What’s the Point?
If you were wondering what that distant sound was … it’s the cries of Measure A backers and smart-growth advocates preparing for a fresh battle over Alameda Point. This time we’ve got a new report listing three “transit-oriented” options for the enigma we call development out at the Point, two of which would require an amendment to Alameda’s Measure A, which only allows the development of single-family homes and duplexes, on lots that are 2,000 square feet and up.
The options listed in the report are 1) sticking with the current, Measure A-compliant plan, which calls for about 1,500 single-family homes and around 300 townhomes; 2) building 1,800 homes of mixed types, half of which would be single-family homes and some of the rest being non-Measure A-compliant “multifamily” housing; and 3) more than doubling the preliminary development plan’s housing allotment to over 4,000, the majority of which would not comply with Measure A and would include townhouses (1,500), “stacked flats” (1,500) and apartments (600) in the old Bachelor Enlisted Quarters on the base.
Since this is a report about what would encourage transit (and not about listing a preferred option for developing the Point), I guess the key finding is that the option that attracts more people, with less money to buy cars (that’s #3 for all you folks keeping score out there) will support the most transit riders. But it will also, initially at least, generate the most traffic.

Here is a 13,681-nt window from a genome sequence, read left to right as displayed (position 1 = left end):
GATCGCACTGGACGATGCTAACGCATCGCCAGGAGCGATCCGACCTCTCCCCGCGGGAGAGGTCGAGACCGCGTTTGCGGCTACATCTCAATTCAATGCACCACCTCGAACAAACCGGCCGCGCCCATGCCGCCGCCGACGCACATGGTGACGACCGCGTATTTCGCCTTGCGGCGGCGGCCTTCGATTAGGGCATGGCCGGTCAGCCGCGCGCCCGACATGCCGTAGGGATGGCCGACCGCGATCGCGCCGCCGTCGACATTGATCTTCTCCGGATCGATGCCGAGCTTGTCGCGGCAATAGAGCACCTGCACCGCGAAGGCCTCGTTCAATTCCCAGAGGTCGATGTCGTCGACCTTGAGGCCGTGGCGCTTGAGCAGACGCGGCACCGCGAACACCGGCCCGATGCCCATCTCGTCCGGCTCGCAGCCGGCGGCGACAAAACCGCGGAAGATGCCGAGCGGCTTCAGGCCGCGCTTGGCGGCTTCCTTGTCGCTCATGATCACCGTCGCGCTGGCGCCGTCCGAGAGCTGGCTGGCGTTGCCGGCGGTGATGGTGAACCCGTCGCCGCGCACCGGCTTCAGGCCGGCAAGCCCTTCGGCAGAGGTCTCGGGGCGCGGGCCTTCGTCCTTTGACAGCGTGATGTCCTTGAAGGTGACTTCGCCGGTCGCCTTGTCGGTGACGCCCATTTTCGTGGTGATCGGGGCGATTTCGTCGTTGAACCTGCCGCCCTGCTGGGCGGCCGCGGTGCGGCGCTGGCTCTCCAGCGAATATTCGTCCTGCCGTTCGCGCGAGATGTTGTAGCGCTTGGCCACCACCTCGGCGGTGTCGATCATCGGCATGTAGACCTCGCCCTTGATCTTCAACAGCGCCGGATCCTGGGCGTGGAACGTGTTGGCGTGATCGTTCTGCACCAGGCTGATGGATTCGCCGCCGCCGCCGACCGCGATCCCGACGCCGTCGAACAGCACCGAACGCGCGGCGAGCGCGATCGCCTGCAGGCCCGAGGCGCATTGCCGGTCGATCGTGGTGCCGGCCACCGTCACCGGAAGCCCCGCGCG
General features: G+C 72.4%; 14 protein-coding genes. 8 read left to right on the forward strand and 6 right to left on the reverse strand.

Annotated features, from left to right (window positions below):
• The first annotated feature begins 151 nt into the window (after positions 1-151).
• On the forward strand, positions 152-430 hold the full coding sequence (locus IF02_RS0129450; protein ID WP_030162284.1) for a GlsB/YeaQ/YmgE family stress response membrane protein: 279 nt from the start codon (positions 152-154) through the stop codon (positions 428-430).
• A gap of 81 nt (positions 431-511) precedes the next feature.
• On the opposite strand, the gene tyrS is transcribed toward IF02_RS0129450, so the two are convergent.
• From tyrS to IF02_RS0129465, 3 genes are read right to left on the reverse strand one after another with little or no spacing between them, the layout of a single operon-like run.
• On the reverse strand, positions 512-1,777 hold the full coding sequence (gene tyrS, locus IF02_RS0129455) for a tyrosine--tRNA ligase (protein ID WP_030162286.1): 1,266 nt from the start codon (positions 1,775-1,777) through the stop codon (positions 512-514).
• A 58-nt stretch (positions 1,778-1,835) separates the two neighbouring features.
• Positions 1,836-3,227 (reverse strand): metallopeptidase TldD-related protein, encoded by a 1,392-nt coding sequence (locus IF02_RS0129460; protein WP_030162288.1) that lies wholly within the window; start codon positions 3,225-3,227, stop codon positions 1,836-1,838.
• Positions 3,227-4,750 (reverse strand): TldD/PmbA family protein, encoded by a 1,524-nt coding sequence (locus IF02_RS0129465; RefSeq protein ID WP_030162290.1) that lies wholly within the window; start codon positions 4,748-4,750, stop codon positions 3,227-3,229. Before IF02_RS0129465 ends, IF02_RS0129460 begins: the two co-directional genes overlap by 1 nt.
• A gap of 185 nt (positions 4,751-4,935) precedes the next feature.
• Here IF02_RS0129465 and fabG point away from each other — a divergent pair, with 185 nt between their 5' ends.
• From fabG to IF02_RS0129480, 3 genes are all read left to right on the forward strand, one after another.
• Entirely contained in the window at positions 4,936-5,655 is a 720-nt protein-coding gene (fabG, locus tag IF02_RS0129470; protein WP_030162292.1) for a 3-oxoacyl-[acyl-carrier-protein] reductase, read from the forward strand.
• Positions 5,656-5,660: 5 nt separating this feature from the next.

Some other interesting points: None of the development options in the plan will generate more revenue than the city will have to spend to provide services to residents out there, and despite the golden opportunity the Point presents – amazing views of downtown San Francisco and a lot of room for a developer to roam for the Bay Area, which has so little developable land left – it will be really expensive to develop. A goodly chunk of the land the SunCal had planned to build housing on sits on a 100-year flood plain and unstable Bay mud (which is why, I suppose, the developer said it wishes to look at other concepts for developing the site).
I also wanted to take some time out to give kudos to John Knox White for giving us the early head’s up on this last week … and to the report-writers over at WRT/Solomon, who somehow managed to weave the word “palimpsest” into this thing.
Anyway. If you want more info on this, the Planning Board is set to get a report on the report at their meeting tonight, which starts at 7 p.m. in the City Council chambers, 2263 Santa Clara Avenue. As an added bonus, the board will discuss the hotly-contested Measure A forum the city held in February. (And by the way, did you know Kohl’s is coming to Alameda Towne Center, in what appears to be Mervyn’s current space?) A community meeting on the transit report is set for 6:30 p.m. Monday, May 5, same Bat place. If you want the quick-and-dirty version of the transit options plan, here’s a handy, four-page summary of the report.